In the context of a personal project I would like to reproduce the appearance of a commercial product of which I send you a cropped image.

I would also like to point out that I do not have the object in question, but it would seem that it is made from a polymer.

The product is a case with an embedded electronical card, so heat dissipation is important.

I'm interested by what kind of plastic is really used here. I plan to have the part manufactured by a company, so I think the method used will be SLS

I therefore rely on your expertise in the field of 3D printing to try to identify the material used.

enter image description here


  • $\begingroup$ Plastic has markings in a triangle. Tell us what your markings are, they tell what your plastic is. $\endgroup$
    – Trish
    Jan 8, 2019 at 10:59
  • $\begingroup$ As I may have said initially, I don't own this product.... $\endgroup$
    – joshuac
    Jan 8, 2019 at 14:00
  • $\begingroup$ Does it matter what kind of plastic it really is, or are you just interested in a similar finish? There are a couple of filaments that can reproduce/mimic the looks. Maybe you should make that clear in your answer by edit. Furthermore it would be great if you say something about 3D printing, i.e. how are you trying to make it: FDM, SLS. As is, the question has not got a real 3D Printing value/link. $\endgroup$
    – 0scar
    Jan 8, 2019 at 14:05
  • 1
    $\begingroup$ @joshuac without knowing the product or the markings we can't know. The polymerdatabase.com does know 86 different basic types of plastics, at times lumping very different ones together based on their chemistry. One example: Polyamids is a group of 16 different plastics, among them 11 different Nylons, Nomex and Kevlar - while chemically similar to some degree, their physical characteristics differ vastly! $\endgroup$
    – Trish
    Jan 8, 2019 at 14:30
  • $\begingroup$ Are you solely concerned with visual appearance, or must the part meet any functional needs such as strength, resistance to fluids, etc.? $\endgroup$ Jan 8, 2019 at 15:28

3 Answers 3


Surface finish does not really map to the substrate material, Visually, what you have shown could be glass, ceramic, plastic, epoxy or metal.

The surface finish is a combination of the shaping process, any post processing, and any surface finishing. Most significantly, there are a wide variety of custom paints which are designed to mimic specific surface finishes. This means you could carve an object out of clay, then spray it to give the appearance of being sand-blasted steel (to give a specific example).

The underlying material is mostly irrelevant to the appearance. It will be driven by mechanical/thermal considerations (is this a mock-up, or does it need to have functional wall-thickness), and production volume/cost considerations (is it a one off, or are you making hundreds/millions)?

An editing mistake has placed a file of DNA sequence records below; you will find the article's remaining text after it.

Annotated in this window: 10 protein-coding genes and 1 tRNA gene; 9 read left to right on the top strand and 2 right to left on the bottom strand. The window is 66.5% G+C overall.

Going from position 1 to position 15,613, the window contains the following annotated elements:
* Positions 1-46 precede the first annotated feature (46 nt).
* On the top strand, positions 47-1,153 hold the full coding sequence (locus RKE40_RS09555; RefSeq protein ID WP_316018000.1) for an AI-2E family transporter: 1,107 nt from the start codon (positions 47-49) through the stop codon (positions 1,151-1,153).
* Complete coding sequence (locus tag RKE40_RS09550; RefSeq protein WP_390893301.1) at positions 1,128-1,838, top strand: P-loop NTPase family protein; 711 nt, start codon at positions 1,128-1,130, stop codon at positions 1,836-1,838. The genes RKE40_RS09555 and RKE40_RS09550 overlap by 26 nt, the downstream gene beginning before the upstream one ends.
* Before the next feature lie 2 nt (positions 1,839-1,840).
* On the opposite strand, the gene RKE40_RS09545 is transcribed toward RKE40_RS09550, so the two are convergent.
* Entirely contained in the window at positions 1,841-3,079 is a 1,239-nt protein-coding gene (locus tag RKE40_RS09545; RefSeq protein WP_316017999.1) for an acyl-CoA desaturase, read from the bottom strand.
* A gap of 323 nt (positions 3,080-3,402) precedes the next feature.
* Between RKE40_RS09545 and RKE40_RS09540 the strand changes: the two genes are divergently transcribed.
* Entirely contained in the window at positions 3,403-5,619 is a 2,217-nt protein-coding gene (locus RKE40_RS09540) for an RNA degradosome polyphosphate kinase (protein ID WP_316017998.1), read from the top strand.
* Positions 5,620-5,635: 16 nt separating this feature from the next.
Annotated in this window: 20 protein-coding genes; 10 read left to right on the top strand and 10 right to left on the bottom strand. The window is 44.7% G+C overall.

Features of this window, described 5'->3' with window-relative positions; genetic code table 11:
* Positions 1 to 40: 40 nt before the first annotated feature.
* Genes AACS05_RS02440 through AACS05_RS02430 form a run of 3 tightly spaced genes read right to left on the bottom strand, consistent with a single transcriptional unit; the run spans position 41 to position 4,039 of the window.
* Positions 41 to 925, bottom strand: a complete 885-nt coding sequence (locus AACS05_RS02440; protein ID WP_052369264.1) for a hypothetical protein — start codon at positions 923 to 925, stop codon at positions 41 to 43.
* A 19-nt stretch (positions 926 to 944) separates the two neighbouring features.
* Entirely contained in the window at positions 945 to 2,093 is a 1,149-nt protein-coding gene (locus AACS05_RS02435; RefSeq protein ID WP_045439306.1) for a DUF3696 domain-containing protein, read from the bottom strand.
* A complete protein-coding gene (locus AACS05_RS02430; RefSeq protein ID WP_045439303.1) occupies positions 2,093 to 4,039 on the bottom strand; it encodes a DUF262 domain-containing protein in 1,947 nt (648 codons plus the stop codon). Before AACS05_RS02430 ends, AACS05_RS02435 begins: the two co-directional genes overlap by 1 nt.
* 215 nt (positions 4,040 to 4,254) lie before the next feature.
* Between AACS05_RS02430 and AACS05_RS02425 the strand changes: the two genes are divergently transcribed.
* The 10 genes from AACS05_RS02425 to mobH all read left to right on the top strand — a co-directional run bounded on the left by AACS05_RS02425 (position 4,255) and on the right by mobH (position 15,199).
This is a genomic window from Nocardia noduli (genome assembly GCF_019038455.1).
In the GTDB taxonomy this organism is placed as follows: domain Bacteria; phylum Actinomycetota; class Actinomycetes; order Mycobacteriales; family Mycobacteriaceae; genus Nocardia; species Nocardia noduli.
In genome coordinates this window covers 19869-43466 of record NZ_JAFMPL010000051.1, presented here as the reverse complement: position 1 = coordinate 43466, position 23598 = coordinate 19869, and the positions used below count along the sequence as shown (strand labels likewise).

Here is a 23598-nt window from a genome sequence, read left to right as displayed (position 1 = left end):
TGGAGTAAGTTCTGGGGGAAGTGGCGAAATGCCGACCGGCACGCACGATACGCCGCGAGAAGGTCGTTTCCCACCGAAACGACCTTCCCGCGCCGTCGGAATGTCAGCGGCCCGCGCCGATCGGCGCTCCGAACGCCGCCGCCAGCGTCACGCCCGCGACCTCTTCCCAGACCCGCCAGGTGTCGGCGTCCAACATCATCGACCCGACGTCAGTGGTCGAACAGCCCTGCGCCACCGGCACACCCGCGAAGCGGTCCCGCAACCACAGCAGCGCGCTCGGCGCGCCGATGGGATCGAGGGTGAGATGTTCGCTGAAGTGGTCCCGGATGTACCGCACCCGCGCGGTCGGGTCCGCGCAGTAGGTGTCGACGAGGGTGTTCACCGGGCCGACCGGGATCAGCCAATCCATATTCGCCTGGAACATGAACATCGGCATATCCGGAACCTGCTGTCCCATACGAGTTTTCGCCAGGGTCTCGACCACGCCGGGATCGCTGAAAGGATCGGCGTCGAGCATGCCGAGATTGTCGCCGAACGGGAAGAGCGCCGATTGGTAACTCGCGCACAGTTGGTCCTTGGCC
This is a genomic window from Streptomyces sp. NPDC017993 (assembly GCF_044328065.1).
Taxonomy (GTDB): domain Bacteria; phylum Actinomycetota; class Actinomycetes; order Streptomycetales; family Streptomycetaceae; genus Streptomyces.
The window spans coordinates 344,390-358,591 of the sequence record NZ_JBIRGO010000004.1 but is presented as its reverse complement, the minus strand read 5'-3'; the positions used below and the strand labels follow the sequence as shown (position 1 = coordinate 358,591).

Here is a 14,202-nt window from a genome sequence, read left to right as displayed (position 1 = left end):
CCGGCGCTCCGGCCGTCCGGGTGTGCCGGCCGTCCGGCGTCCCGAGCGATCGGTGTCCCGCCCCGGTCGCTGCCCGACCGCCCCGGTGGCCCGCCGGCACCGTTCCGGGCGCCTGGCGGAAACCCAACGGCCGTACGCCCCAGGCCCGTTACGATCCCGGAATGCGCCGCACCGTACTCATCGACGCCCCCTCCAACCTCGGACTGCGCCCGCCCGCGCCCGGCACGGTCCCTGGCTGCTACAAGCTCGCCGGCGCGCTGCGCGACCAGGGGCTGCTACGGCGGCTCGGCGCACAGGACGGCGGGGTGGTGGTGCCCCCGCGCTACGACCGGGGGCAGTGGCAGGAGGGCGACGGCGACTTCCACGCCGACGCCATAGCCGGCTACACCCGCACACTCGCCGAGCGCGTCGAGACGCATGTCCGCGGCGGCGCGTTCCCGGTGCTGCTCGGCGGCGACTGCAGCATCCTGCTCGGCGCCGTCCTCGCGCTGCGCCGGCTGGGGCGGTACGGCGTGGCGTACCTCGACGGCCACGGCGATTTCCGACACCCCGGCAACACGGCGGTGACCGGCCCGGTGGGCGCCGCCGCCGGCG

Is there anything else about this object, but its picture? Softening temperature, biodegradability, is it stiff of flexible, hard or soft, anything could help identifying its material.

Also, post-processing (sanding down or chemicals like acetone bath) greatly enhances the range of filaments that can be used.

Just from the picture, my first guess would be: it looks very much like what ceramic powder added filaments can yield with when you sand them down afterwards. Take a look at pictures of prints with LayBrick, CERAMO, etc.

On second thought, the answer is: Polyamide/Nylon. It must be either a polyamide case or polyamide coating of some other material. For home projects, MJF polyamide prints can easily be ordered online. Ordering polyamide coating of plastic parts can be trickier depending on your location, although definitely doable.

Going with Nylon at home prints may require a non-basic 3D printer and some expertise.

  • $\begingroup$ In fact, it is a box containing an electronic card. I can give you the brand of this product : FLTER. $\endgroup$
    – joshuac
    Jan 8, 2019 at 10:00
  • $\begingroup$ What you base the PA/Nylon on? There are 16 different types of Polyamid(relative)s. $\endgroup$
    – Trish
    Jan 8, 2019 at 19:11
  • $\begingroup$ They all look similar while their mechanical properties are different. Not sure if all copolymers are available for hobby printing, most brands don't even mark what PA they are, you can try to guess by properties. Pure Nylon 12 is hard, resistant though brittle. Nylon 11 is more flexible, and so on. Reinforced nylons have wide variety of properties. Choose the one that is right for your printer and your application. $\endgroup$
    – Anton
    Jan 9, 2019 at 20:46

If you want to 3D print this, you could try post processing with some acrylic or fiber glass filler, and then use some stone texture spray paint like this one.

Edit: SLS printing will never be heat efficient, if that product (in your example image) is an electronic case, it was either machined or molded, and the finish is some sort of paint with a ruff or stone like finish.

However, you might be able to pull it of with air flow redesign, and as long as the temperature does not exceed the glass transition temperature of the thermoplastic or resin used, you should not face any deformations on the case.


You must log in to answer this question.

Not the answer you're looking for? Browse other questions tagged .